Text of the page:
Marintaktiska begränsningar i en gråzonskontext : en teorikonsumerande enkel fallstudie om de taktiskt begränsande faktorer IKFN-förordningen medför i en gråzonskonflikt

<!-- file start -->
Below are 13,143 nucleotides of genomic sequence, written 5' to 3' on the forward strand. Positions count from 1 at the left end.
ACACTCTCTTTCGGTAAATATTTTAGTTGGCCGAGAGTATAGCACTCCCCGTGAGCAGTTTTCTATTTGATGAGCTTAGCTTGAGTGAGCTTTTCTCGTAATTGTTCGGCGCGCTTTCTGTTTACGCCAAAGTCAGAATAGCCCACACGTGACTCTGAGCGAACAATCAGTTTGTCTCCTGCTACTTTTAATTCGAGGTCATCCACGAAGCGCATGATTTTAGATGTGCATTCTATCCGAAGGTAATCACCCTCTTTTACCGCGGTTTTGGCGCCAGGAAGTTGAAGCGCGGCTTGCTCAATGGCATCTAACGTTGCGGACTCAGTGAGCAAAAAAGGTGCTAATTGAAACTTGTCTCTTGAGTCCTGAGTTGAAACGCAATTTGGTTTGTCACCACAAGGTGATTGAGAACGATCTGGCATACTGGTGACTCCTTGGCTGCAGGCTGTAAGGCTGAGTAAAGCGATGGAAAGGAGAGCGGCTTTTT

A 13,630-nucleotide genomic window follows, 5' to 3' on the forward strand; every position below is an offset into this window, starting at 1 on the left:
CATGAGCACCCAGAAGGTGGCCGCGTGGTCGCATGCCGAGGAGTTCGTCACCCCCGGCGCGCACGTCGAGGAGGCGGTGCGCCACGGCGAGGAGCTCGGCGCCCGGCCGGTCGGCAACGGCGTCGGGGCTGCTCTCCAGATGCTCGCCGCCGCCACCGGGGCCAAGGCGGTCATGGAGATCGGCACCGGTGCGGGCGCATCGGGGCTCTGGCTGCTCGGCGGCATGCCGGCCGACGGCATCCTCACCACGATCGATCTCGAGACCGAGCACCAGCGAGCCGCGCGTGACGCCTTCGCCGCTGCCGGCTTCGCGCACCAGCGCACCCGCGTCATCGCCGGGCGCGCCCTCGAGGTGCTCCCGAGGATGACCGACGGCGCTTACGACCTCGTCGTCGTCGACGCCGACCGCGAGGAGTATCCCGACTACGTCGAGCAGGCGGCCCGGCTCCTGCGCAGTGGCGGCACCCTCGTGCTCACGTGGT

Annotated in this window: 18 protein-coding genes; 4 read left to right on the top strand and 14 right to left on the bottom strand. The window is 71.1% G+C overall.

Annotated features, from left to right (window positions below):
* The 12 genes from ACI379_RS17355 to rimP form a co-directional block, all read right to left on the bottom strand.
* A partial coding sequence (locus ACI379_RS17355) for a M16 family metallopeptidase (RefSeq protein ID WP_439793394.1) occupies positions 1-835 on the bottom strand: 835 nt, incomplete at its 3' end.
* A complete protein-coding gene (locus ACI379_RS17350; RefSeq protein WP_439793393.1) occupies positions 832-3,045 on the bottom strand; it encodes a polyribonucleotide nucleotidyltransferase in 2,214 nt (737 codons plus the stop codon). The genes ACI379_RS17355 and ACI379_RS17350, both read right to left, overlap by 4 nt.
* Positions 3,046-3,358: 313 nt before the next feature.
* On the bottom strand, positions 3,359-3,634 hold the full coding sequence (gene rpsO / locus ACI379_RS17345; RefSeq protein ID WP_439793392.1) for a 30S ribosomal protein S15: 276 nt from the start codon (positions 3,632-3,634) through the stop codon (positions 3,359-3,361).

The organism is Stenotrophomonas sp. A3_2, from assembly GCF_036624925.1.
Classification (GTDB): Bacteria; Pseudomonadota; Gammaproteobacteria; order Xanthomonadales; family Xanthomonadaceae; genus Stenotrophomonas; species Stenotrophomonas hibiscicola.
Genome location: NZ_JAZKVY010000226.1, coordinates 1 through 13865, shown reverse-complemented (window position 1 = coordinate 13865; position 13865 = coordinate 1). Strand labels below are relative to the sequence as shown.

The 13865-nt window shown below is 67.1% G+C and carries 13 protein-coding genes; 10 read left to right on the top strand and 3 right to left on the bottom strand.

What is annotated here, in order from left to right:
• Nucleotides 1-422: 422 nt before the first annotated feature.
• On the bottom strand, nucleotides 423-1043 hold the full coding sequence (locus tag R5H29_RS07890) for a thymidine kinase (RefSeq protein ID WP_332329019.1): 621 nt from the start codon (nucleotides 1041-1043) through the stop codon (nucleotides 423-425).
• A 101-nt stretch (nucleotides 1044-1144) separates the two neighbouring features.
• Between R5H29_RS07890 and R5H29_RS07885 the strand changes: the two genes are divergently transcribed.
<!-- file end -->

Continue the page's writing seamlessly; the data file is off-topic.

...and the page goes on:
Sammanfattning: There has always been a gray zone between peace and war, but never have nations tried to exploit this fact as much as today. Nations use the cognitive and legal spaces between peace and war to their advantage, with the purpose of achieving political and military goals. While this fact broadens the spectrum of war, it also challenges existing laws, regulating when and how militaries can use deadly force. The sea has been part of several recent gray zone conflicts, primarily involving Russia and China. The successes this type of warfare has achieved, makes it likely these nations will continue on the same path in the future. The purpose of this paper is to answer in what way Swedish law restricts the Swedish Navy tactically in a gray zone conflict. This is done through a case study involving a fictive case by the Swedish Defence Research Agency, creating a plausible gray zone scenario in Sweden and the Baltic Sea Region. Additions are made to the case to aim the focus on the maritime domain. Law regulating when the Swedish Navy can use force, is triangulated with part of Wayne P. Hughes’s theory, Six cornerstones. The part used to analyze the case is the sixth cornerstone, Attack effectively first, which emphasizes the importance of attacking first in order to achieve tactical success at sea. The analysis concludes that Swedish law puts the Swedish Navy in a severe tactical disadvantage, in a gray zone conflict, by restricting the use of force against non-military vessels. Because of that, Swedish ships will always be second to fire, preventing the possibility of attacking effectively first.
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